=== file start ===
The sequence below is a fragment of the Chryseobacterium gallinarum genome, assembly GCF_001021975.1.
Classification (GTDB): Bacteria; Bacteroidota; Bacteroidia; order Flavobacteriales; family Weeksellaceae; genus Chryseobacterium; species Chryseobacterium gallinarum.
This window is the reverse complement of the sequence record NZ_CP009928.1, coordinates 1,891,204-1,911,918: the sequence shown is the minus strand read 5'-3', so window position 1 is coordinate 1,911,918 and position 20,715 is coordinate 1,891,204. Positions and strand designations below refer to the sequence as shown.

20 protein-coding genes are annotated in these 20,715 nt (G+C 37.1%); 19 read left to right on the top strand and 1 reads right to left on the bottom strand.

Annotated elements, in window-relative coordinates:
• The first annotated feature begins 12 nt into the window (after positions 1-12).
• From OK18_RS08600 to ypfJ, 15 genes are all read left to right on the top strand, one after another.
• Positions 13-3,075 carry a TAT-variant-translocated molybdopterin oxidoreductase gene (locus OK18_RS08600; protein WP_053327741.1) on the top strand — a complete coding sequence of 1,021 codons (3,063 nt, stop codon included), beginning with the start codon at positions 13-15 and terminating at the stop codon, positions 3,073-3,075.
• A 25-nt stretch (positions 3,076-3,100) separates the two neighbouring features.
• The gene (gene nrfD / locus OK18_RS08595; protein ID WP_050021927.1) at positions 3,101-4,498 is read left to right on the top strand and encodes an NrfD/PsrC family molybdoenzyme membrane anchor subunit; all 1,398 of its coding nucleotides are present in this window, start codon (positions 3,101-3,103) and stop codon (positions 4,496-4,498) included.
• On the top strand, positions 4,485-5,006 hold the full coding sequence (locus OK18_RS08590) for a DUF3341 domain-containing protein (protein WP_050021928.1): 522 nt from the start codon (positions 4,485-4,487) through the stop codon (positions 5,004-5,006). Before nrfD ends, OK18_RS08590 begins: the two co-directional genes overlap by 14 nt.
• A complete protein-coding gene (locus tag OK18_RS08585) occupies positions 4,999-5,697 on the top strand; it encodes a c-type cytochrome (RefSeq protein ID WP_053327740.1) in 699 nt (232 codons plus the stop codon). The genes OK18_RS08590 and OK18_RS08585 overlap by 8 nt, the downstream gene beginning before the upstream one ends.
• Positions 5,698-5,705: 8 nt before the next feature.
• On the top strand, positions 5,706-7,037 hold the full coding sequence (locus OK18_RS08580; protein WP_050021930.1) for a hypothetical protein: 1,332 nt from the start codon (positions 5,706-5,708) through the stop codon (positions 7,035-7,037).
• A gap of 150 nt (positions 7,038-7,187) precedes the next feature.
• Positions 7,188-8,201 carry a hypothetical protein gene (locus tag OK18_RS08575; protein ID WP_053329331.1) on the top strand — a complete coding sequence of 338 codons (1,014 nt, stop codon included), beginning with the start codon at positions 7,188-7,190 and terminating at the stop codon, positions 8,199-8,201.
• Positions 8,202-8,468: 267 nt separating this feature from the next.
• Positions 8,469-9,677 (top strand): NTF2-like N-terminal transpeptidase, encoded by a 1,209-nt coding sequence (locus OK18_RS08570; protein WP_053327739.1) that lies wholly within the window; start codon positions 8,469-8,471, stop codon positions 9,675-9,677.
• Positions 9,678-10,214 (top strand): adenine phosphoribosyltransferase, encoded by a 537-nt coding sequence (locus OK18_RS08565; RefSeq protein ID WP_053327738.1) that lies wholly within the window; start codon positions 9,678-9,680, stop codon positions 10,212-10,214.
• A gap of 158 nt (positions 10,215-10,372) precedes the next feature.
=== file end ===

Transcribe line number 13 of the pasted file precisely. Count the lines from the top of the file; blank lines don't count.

• Positions 5,698-5,705: 8 nt before the next feature.